The Athens City Council approved a structure change to the Athens Economic Development Corporation structure on Monday, moving the office of Executive Director under the supervision of the city manager.
The move is a departure from the way the AEDC has been run since its inception nearly 30 years ago.
“It is not this council's intent to take over the AEDC,” Mayor Monte Montgomery said
The change will take place when the current contract ends or Executive Director Lisa Denton no longer holds the position.
Councilman Aaron Smith said communication between the city and AEDC is very important.
“Information has to be more readily available,” Smith said.
The council also discussed appointment of a new AEDC board member to replace one of the four current members who reside outside of the city limits.
Under the Texas local government code, the city council of a Type B EDC must appoint a board of seven directors, up to four of whom can be employees or officers of the city or city council members, to serve two-year terms.
Councilman Robert Gross made a motion that Ed McCain be appointed to replace Barrett on the board.
Smith said he would like to give the AEDC a chance to self govern and was willing to hold off on appointing a new member until Barrett resigned and the board was given a chance to submit the name of a new nominee.
City Attorney Blake Armstrong said if Barrett does not resign, it's a violation of the AEDC bylaws and the council will have to remove him.
According to the Texas Comptroller's website, boards of directors of both Type A and Type B EDCs serve at the pleasure of the city council and may be removed and replaced at any time and without cause. All funding agreements approved by an EDC must also be approved by the city council.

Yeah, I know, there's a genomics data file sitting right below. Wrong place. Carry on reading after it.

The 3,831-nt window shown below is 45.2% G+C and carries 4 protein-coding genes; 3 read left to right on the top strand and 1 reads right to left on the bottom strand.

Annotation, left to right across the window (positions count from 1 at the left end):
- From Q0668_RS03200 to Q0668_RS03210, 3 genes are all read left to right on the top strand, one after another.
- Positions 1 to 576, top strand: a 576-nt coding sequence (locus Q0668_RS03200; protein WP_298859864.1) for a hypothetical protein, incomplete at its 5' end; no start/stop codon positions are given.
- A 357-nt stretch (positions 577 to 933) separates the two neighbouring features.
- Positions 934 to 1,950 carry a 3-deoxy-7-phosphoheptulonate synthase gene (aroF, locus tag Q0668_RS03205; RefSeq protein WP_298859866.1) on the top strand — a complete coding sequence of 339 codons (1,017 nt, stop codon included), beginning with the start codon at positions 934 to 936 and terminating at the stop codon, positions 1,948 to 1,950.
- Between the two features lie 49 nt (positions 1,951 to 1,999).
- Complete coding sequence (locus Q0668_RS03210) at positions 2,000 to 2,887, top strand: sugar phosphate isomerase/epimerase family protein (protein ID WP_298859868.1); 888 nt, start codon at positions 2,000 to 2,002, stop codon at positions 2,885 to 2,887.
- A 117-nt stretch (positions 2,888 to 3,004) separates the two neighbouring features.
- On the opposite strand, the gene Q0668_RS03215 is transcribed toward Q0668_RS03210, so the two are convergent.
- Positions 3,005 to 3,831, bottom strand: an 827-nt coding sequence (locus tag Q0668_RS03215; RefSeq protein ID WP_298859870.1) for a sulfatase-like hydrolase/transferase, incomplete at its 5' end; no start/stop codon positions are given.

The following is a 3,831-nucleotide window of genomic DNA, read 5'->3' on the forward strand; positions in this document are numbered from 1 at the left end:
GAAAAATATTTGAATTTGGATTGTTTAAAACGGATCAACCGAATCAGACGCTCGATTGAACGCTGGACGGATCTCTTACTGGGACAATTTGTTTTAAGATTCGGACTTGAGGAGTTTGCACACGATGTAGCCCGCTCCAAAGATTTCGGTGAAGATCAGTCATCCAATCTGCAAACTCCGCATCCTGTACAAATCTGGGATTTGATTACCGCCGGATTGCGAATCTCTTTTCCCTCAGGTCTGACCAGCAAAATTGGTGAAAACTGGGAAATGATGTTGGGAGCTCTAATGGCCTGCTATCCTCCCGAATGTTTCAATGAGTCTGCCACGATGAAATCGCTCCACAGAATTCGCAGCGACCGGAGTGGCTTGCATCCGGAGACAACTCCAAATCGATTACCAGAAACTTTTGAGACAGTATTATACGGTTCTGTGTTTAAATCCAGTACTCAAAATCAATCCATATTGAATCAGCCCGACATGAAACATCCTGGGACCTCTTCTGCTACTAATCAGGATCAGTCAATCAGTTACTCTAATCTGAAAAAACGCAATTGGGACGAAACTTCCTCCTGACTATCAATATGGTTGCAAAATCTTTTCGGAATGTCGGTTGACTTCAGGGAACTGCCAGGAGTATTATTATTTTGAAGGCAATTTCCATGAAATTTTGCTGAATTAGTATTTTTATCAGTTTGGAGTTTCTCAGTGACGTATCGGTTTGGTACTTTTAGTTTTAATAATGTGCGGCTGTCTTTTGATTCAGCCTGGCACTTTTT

On Monday, during comments from the public, two representatives of HVAC manufacturing said they were not pleased that the council, at the May 23 meeting. did not address the company's request for assistance that had been approved by the AEDC board.
CEO John Karamanos said the request was for financing for additional manufacturing space.
“We were planning on adding an additional 125,000 square feet of advance manufacturing space to our existing site next year,” Karamanos said.
The help sought from AEDC was a “temporary Band Aid” to get through the next six to 12 months.
Athens would have benefited by visits from 20 to 100 white collar customers per week who came to their planned innovation center and 300 to 600 high paying jobs created over the next six years, Karamanos said.
“That's exactly what is needed to help the city of Athens and its constituents prosper and grow,” Karamanos said.
“The AEDC recognized this with unanimous approval of our project,” Karamanos said
Montgomery said on Tuesday, the AEDC package for HVAC is basically a $350,000 loan for a building at 4.6 percent interest.
“My feeling is at 4.6 percent, they need to go out to the banks and try to borrow the money,” Montgomery said. “Because now the city is competing against banks that depend on those loans to keep the doors open.”
Montgomery said he could not vote to approve the package because the banks should have the opportunity to profit on businesses the AEDC brings to town.
“Then if they can't work out a deal, they can come to the AEDC for assistance,” Montgomery said.
Another part of the package is $135,000 for equipment.
“The AEDC has a grant and they can spend money on equipment and its not a problem,” Montgomery said.
Another item of discussion on Monday, was a severance package in Denton's contract. At a previous meeting, the council declined to approve the contract, instead sending it back to the AEDC board for reworking.
The next meeting of the AEDC board is Thursday at 10 a.m.. The action regarding potential changes in structure, organization and activities of the AEDC is on the agenda, as well as the resignation of Cliff Barrett and election of a treasurer. The executive director's employment agreement is scheduled to be discussed in executive session.